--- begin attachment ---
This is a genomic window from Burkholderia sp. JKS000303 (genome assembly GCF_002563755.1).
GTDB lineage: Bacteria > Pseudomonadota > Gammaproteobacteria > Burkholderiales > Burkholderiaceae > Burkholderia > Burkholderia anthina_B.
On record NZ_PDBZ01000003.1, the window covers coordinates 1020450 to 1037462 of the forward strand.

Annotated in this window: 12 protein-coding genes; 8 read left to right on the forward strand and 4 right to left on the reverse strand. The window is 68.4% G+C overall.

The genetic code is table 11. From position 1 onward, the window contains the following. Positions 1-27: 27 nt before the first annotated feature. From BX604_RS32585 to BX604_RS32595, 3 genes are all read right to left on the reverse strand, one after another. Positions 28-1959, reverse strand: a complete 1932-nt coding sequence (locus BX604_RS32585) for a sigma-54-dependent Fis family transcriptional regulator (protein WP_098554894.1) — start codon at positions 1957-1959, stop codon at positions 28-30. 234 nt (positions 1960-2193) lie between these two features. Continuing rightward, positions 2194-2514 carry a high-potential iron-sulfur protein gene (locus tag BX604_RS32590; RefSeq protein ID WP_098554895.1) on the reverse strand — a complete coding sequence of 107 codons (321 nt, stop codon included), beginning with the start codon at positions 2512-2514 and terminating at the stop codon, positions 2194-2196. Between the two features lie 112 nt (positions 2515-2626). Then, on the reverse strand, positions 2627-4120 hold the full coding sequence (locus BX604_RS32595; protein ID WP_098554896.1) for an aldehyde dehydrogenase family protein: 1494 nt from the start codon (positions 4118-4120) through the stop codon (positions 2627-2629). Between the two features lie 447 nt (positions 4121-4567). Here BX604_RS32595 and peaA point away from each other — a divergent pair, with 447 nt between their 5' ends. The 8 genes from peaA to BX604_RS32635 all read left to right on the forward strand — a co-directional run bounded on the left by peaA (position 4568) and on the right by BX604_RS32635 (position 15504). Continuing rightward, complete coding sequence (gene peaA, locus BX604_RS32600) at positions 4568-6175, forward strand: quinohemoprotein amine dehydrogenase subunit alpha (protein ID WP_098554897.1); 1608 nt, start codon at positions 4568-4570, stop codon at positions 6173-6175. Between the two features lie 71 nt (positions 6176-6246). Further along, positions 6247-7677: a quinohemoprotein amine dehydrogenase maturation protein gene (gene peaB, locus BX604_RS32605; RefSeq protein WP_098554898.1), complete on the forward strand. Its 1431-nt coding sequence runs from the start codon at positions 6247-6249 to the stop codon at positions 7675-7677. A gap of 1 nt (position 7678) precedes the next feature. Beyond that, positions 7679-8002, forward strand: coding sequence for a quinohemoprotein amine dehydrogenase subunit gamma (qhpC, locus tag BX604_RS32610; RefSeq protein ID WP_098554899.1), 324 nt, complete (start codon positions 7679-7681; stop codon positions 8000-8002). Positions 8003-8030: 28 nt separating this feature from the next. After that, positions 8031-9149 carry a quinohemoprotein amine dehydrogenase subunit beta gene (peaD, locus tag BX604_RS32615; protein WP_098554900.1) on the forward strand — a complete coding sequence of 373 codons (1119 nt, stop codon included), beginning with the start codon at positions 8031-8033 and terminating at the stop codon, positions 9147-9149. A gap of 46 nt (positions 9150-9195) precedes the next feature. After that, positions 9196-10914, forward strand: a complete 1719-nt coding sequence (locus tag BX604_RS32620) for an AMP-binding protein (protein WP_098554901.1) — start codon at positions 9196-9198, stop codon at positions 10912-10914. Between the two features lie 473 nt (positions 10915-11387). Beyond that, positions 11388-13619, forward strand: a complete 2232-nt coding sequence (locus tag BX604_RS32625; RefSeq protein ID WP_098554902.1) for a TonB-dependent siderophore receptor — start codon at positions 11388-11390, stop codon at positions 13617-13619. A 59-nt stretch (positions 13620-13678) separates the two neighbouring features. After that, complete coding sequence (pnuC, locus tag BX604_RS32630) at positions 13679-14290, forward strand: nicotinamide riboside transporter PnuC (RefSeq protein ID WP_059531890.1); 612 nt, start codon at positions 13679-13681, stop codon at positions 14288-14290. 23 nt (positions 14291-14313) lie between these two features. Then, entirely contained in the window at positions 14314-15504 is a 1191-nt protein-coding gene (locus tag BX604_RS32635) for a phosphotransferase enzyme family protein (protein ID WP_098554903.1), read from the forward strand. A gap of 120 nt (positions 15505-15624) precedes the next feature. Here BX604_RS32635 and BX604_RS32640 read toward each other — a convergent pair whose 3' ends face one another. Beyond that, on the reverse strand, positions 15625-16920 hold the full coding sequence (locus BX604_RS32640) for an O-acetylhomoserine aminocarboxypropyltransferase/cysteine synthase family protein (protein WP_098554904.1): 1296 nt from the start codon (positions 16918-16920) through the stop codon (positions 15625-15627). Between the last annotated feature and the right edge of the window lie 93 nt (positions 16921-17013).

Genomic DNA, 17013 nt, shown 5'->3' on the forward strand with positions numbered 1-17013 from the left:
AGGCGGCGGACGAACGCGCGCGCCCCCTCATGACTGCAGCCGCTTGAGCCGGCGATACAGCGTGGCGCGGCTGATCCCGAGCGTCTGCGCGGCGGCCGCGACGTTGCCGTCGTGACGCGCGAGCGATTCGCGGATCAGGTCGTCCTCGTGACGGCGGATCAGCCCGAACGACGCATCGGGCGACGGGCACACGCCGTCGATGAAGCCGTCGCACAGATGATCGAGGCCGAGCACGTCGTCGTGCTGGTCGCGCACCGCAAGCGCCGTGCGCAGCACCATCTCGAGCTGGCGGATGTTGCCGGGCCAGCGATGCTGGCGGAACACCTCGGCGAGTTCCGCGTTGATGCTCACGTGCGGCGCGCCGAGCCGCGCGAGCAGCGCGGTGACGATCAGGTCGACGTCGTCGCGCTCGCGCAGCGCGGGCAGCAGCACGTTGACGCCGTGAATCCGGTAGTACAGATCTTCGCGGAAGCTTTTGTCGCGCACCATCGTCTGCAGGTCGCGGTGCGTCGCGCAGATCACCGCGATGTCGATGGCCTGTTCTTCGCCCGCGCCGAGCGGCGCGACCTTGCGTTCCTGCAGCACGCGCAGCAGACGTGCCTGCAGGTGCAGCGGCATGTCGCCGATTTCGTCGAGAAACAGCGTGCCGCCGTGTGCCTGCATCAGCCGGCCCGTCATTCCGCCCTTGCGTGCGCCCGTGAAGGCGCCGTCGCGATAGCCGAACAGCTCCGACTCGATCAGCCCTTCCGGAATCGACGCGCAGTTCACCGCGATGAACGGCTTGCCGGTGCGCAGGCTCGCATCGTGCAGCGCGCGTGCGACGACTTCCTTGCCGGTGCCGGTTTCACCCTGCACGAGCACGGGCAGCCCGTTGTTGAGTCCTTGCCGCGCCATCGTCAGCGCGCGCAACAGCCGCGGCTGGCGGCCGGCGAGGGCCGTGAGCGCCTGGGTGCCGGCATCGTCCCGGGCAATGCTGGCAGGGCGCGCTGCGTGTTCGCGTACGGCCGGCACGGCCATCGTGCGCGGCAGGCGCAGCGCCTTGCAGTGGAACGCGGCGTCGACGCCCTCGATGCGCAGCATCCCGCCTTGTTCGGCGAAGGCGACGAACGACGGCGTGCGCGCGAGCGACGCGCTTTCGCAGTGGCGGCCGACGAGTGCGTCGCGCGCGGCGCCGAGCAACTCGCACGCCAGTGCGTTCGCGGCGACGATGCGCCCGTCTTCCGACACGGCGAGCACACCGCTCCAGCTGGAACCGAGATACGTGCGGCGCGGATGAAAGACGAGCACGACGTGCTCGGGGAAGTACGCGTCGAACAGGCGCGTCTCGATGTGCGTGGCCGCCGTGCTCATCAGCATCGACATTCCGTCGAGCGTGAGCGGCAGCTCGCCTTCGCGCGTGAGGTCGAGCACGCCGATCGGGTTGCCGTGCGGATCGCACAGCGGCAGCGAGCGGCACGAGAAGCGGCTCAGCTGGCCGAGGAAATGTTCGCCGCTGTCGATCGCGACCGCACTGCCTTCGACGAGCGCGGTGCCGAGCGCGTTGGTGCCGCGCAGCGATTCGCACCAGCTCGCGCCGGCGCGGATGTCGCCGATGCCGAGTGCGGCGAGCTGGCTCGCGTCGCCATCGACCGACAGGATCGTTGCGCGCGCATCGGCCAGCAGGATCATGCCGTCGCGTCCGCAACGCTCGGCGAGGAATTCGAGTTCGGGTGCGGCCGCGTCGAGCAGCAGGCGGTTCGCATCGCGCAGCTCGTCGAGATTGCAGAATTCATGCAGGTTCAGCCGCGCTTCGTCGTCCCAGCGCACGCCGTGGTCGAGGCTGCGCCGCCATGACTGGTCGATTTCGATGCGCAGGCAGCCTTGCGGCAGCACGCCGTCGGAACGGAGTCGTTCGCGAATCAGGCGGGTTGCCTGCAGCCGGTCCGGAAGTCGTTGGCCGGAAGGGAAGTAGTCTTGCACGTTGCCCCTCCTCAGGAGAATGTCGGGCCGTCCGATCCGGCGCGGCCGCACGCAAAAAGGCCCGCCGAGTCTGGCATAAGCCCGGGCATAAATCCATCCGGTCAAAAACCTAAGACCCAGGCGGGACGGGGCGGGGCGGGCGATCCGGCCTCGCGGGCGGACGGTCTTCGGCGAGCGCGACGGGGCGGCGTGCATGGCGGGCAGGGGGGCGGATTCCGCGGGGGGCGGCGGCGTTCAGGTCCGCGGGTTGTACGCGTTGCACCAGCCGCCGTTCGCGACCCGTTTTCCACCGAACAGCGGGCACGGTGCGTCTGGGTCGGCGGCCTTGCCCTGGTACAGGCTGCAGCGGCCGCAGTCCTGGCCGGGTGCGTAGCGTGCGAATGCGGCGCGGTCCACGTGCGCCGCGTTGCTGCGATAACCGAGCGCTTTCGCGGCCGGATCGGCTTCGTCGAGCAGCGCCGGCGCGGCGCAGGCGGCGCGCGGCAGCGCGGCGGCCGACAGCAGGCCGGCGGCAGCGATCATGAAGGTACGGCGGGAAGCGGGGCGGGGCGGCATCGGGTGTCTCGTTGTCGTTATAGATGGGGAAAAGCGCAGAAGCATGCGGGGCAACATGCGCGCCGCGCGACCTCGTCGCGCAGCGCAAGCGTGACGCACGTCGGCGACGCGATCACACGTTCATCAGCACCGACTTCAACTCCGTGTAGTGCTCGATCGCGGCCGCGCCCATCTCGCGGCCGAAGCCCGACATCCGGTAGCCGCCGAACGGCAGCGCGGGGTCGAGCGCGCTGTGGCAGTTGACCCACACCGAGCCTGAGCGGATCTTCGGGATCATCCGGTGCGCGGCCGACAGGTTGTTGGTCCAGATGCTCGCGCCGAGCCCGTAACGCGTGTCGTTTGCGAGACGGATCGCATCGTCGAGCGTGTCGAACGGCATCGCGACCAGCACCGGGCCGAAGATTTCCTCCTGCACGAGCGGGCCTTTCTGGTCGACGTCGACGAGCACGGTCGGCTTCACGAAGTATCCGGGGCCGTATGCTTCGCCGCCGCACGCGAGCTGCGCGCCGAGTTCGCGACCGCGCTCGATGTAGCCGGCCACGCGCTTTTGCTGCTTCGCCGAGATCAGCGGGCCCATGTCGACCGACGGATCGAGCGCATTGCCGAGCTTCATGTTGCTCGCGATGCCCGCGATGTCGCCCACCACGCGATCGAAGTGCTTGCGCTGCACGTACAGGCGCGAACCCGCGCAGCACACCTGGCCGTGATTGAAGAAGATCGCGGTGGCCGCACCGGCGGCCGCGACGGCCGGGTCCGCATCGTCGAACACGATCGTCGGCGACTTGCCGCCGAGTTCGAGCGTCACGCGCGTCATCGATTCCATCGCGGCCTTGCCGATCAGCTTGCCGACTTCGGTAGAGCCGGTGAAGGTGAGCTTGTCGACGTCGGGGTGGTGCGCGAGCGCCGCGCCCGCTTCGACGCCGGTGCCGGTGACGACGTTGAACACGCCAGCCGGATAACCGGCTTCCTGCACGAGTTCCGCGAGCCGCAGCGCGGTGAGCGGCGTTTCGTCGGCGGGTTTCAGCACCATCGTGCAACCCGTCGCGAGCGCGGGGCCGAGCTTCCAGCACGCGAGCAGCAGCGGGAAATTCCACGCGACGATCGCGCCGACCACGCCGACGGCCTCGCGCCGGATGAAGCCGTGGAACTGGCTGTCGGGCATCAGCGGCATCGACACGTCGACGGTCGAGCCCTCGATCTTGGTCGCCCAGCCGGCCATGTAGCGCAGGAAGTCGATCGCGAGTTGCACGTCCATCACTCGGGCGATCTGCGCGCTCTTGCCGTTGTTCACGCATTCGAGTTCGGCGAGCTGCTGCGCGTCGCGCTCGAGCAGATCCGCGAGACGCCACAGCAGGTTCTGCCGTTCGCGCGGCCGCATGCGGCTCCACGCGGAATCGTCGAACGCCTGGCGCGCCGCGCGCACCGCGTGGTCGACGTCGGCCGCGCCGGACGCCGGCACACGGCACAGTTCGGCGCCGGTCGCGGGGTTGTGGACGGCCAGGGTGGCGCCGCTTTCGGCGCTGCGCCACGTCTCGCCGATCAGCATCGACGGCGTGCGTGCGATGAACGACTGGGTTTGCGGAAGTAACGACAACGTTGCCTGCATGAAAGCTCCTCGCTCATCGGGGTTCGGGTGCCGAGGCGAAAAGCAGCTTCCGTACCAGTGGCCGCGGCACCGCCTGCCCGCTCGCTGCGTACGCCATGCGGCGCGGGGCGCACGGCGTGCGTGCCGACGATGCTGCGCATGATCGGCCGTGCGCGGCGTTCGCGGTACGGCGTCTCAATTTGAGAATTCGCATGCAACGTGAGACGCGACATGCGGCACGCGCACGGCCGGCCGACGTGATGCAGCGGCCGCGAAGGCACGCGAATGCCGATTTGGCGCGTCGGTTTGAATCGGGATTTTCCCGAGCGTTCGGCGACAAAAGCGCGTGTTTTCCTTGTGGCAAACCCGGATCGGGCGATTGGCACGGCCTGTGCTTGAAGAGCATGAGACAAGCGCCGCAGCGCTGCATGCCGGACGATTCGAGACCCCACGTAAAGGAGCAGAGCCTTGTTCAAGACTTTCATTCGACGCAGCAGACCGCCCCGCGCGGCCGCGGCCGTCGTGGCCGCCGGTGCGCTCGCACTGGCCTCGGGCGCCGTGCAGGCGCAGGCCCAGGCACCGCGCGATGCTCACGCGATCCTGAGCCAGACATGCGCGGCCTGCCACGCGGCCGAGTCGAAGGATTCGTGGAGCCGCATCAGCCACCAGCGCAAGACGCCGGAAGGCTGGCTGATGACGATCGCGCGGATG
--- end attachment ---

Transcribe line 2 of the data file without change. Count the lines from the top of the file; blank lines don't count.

GTDB lineage: Bacteria > Pseudomonadota > Gammaproteobacteria > Burkholderiales > Burkholderiaceae > Burkholderia > Burkholderia anthina_B.